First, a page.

On Wednesday night word broke that Caleb Campbell, 7th round draft pick out of Army for the Detroit Lions, would not be allowed to play NFL football in the 2008 season. Campbell, a 2nd Lt. who graduated from West Point on May 31 of this year, owed his ability to play in the NFL to a 2005 Army policy that allows cadets of “unique talents and abilities” to pursue an alternate service policy. As part of his service Campbell would be required to “participate in activities with potential recruiting or public affairs benefits to the Army.”
With a letter sent to the Detroit Lions on Wednesday morning the Army effectively excised this policy in one fell swoop and with no prior warning. The Army waited until the last possible moment to announce their decision.
The news reached Campbell in his Detroit hotel room at 11 in the morning yesterday. Campbell’s agent called and said he needed to get down to the Lions facility in a hurry because stuff was happening. It was the day before the Lions training camp was to begin. I spoke to Campbell last night, after all this went down. He had spent the past week at West Point, and says the Army's decision “left me in the complete dark. No one said a thing to me on campus last week about anything changing. Nothing.”
Which is all the more galling because the Army made the change to their policy, according to the AP article, on July 8. Only they didn't bother informing Campbell until the day before his dream of being a professional football player came to fruition.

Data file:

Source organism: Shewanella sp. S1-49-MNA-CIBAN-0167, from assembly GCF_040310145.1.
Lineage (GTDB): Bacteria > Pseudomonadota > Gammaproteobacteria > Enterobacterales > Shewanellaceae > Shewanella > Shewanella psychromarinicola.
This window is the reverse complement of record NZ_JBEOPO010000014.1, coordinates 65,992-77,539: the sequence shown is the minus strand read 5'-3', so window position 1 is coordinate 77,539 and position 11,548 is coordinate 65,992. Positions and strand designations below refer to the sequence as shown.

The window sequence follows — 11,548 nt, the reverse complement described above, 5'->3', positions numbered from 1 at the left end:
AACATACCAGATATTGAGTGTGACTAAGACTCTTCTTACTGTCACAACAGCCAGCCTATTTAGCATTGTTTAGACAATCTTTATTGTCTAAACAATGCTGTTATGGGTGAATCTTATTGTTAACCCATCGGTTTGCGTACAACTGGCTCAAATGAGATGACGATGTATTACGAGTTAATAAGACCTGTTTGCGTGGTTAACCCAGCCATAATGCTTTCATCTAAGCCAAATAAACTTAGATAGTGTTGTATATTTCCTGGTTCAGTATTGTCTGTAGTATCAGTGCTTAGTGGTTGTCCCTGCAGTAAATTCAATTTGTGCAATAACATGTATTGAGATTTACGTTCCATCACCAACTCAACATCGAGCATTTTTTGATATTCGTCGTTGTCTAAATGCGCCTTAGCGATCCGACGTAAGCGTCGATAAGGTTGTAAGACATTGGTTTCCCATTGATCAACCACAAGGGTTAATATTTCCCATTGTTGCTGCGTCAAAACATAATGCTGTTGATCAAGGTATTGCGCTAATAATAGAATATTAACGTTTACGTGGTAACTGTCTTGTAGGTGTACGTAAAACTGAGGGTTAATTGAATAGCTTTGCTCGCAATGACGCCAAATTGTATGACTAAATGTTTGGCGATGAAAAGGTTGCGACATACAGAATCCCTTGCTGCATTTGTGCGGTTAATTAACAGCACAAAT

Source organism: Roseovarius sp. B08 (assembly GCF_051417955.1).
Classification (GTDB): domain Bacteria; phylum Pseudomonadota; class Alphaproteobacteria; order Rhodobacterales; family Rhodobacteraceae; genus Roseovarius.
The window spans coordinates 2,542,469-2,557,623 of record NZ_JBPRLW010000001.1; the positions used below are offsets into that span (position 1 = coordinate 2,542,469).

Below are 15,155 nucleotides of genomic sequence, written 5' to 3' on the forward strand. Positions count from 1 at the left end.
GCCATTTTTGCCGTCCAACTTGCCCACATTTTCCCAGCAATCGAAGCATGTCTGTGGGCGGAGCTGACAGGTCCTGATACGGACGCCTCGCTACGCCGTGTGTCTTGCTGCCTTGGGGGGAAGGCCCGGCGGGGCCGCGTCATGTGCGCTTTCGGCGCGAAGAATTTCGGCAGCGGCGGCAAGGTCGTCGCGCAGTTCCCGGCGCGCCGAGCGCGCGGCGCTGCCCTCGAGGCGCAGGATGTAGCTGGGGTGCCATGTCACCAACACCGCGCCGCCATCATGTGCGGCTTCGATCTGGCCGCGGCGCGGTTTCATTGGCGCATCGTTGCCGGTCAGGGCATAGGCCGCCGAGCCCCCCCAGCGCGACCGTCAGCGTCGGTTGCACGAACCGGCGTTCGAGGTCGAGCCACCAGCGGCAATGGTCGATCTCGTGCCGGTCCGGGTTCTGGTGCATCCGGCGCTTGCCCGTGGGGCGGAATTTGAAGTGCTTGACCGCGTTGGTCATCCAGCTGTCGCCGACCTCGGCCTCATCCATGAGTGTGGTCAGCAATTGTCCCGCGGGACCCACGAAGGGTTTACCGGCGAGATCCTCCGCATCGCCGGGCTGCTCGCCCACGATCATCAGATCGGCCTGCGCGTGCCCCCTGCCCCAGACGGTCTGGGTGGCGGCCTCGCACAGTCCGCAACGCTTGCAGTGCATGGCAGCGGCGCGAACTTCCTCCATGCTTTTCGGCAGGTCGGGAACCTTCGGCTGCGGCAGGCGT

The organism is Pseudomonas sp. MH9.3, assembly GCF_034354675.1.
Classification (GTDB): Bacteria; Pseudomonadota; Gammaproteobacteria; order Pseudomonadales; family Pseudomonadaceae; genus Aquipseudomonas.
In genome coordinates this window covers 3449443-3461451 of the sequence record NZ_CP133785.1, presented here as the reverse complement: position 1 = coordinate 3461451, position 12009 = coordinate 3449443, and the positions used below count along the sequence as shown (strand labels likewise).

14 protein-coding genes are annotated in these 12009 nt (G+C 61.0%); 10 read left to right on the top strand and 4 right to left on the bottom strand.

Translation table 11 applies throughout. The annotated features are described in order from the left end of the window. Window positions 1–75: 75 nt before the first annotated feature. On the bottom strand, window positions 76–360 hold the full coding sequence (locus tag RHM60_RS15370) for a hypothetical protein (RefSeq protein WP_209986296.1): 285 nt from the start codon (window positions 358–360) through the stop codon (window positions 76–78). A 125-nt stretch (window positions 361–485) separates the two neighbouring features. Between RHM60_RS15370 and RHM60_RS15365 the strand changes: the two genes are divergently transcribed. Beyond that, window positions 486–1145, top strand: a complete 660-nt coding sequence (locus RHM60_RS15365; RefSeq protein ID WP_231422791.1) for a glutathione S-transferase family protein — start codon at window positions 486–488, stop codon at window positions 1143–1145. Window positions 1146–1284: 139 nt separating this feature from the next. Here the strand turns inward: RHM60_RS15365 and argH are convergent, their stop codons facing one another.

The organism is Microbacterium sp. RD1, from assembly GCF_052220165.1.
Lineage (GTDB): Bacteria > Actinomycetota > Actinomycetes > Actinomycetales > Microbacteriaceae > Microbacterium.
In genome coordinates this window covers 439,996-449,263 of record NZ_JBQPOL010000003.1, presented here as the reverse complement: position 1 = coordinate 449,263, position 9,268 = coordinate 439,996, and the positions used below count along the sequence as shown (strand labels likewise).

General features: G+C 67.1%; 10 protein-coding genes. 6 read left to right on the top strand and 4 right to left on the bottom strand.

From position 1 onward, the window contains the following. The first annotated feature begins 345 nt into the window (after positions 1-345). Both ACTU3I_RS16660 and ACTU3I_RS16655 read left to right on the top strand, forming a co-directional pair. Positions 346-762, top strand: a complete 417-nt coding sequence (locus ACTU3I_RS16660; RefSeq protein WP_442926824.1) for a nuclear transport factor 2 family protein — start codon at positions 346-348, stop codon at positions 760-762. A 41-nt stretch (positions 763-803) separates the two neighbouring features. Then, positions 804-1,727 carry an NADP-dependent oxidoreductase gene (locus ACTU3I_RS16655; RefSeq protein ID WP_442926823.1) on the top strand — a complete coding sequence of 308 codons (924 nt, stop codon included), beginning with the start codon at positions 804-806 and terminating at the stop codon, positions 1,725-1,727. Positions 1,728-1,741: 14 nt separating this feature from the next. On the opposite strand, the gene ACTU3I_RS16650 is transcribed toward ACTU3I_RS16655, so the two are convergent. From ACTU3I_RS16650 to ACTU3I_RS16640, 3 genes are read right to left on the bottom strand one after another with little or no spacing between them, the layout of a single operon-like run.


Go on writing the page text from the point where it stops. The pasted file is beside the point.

Campbell said he couldn’t dispute the orders because, “I’m a soldier first and foremost and I go where they order me to go.” As of now, Campbell says he’s being ordered back to West Point where he will be assigned to be a graduate assistant with either the Army football team or the West Point Prep School team for the fall. He’s uncertain what comes after that.
On what was to be the eve of his professional football career Campbell said Lions coach Rod Marinelli had him stand in a team meeting and informed the Lions that Campbell would be leaving to fulfill his military obligations. “The team was blown away, just shocked,” said Campbell. “So was I.”
Right now the Army says that Campbell will not be eligible to play football until 2010. The Lions, meanwhile, will retain the rights to sign Campbell for the next calendar year. As of now, the feel good story of the 2008 draft, is in a precarious holding pattern.
War Games [Sports Illustrated]